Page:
Citing the Cavafy poem, Garrett spoke of those on the Cornell journey of discovery who can stop at the university’s “trading stations” around the globe: “in Tanzania and Rome; in Geneva, New York, and Doha, Qatar; in Washington, D.C., and Maine; in every county of New York through our cooperative extension presence.”
Most significant is Cornell’s presence in New York City, she said – no other leading American university can claim this duality: a home in a quintessential college town and also a substantial footprint in an international urban center.
Cornell Tech in particular, which already is redefining graduate education, represents a “new land grant” (as described by former New York City Mayor Michael Bloomberg) that is helping the city become a leader in technological innovation. But this opportunity will be a defining moment for Cornell only if the lessons learned at Cornell Tech are brought back to faculty, students and staff here in Ithaca, she said. All colleges must find deeper ways to connect with Cornell Tech, she said, involving all disciplines in collaborations, degree programs and new delivery platforms.
These connections and entrepreneurial aspirations must benefit not just faculty and students in New York City, she said, but must bring new possibilities for faculty and students in Ithaca, as well as economic opportunities for Ithaca and upstate New York.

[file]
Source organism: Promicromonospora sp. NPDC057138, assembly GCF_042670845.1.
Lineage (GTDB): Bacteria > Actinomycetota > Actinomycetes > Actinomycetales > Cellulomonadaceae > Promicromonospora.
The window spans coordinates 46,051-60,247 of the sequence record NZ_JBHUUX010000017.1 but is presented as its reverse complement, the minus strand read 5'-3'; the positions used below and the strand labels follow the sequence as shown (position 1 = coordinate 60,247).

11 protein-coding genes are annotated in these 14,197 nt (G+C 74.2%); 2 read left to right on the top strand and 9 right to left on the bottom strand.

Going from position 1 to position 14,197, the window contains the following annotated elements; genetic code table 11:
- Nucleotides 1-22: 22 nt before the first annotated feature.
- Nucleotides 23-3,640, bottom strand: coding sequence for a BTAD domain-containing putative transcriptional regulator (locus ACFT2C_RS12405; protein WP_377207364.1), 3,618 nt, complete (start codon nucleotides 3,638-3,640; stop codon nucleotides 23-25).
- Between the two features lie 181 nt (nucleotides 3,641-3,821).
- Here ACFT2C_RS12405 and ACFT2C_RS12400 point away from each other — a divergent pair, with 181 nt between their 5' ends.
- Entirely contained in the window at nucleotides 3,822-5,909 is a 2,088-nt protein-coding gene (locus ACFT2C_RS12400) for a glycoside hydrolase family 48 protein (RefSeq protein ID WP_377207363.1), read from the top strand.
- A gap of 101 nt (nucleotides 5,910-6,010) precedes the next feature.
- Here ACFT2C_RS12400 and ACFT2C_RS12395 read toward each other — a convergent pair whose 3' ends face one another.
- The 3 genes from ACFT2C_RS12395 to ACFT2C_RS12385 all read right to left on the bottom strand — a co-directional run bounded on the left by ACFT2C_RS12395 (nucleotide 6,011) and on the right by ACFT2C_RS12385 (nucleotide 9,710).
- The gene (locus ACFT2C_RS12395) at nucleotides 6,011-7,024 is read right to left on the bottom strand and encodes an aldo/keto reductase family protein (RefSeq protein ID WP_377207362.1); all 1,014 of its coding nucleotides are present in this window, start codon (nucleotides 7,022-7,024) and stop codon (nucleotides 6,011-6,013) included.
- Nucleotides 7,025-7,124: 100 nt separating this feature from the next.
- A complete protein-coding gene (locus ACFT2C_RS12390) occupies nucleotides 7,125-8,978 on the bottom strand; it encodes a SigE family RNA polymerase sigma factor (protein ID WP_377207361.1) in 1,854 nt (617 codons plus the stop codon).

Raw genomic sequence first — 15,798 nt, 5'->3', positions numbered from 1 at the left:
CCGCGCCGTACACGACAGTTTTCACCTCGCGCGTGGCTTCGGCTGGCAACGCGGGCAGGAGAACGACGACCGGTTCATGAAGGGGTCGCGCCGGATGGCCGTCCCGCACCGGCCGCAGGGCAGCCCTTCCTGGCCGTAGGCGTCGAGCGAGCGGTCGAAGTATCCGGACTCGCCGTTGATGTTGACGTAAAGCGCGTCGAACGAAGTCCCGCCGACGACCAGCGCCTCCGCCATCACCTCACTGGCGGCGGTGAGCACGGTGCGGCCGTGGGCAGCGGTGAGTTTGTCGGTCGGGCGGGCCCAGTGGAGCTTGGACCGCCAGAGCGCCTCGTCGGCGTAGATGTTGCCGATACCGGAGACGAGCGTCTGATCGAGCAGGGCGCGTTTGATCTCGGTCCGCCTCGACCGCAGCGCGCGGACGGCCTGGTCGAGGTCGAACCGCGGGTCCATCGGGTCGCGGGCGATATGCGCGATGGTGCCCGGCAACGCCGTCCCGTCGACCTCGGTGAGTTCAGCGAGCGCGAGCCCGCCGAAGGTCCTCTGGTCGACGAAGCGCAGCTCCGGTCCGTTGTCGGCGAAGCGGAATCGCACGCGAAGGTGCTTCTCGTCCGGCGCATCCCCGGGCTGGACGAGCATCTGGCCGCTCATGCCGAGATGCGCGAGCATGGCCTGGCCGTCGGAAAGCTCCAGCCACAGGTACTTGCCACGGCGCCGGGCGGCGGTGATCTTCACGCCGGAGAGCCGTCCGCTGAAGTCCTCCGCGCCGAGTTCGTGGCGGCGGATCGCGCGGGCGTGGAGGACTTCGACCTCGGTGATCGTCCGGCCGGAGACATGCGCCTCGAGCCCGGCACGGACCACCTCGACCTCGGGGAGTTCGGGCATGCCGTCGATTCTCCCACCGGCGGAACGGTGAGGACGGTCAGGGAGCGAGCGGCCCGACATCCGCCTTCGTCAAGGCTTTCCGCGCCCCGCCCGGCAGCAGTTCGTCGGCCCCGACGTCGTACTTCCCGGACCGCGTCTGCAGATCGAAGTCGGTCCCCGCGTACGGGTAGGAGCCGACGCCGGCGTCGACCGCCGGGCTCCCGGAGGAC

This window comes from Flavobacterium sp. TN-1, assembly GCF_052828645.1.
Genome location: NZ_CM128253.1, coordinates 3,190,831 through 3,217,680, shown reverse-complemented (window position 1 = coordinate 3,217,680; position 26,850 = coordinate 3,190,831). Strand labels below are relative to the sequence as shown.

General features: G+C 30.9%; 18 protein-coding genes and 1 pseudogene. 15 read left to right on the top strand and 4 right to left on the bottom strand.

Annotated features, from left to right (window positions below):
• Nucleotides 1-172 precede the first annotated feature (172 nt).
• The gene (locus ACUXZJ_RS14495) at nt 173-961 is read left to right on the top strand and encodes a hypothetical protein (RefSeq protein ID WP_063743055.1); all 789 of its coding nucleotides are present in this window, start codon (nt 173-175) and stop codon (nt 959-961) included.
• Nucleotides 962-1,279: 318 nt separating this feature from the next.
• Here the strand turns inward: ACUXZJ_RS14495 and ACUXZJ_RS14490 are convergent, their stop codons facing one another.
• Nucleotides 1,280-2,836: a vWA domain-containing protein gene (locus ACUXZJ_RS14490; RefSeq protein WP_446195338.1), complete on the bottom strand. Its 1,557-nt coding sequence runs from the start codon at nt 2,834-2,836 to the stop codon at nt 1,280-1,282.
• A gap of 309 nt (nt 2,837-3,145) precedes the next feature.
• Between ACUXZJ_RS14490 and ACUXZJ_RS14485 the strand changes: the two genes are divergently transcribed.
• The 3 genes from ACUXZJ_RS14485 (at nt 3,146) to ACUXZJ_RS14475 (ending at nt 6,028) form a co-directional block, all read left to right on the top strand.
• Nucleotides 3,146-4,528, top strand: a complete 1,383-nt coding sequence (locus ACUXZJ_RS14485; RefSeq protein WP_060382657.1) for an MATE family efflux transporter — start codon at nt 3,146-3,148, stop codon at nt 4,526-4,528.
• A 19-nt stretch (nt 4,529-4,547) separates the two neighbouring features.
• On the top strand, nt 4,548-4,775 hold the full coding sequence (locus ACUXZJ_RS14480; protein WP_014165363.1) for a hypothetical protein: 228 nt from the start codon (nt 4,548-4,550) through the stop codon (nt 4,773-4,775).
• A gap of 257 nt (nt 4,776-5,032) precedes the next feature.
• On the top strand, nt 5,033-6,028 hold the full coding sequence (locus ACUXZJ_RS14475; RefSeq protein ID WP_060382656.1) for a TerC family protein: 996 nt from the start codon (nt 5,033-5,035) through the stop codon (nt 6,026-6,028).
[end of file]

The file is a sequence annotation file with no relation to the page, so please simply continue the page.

Cornell is charting its course for the next 150 years, she said. “… we will lead the world in creating new paths to discovery, knowledge and the many ways we can move closer to truth, in launching our students on their own voyages.
“I look forward to working with all Cornellians – faculty, students, staff, alumni, parents and supporters – to navigate the next stage of this remarkable journey, traveling to the many diverse ‘Ithakas’ that await our discovery.”
Alice Fulton, the Ann S. Bowers Professor of English, read several poems (three, including one written specifically for the inauguration, are reprinted in the official inauguration book). BJ Siasoco, chair of the Employee Assembly; Juliana Batista, president of the Student Assembly; and Richard Walroth, president of the Graduate and Professional Student Assembly, gave readings as well.
Selections from the Cornell University Chorus, Glee Club and Cornell Wind Symphony, concluding with the alma mater, closed the ceremony as the academic recessional began, played out by the Big Red Marching Band.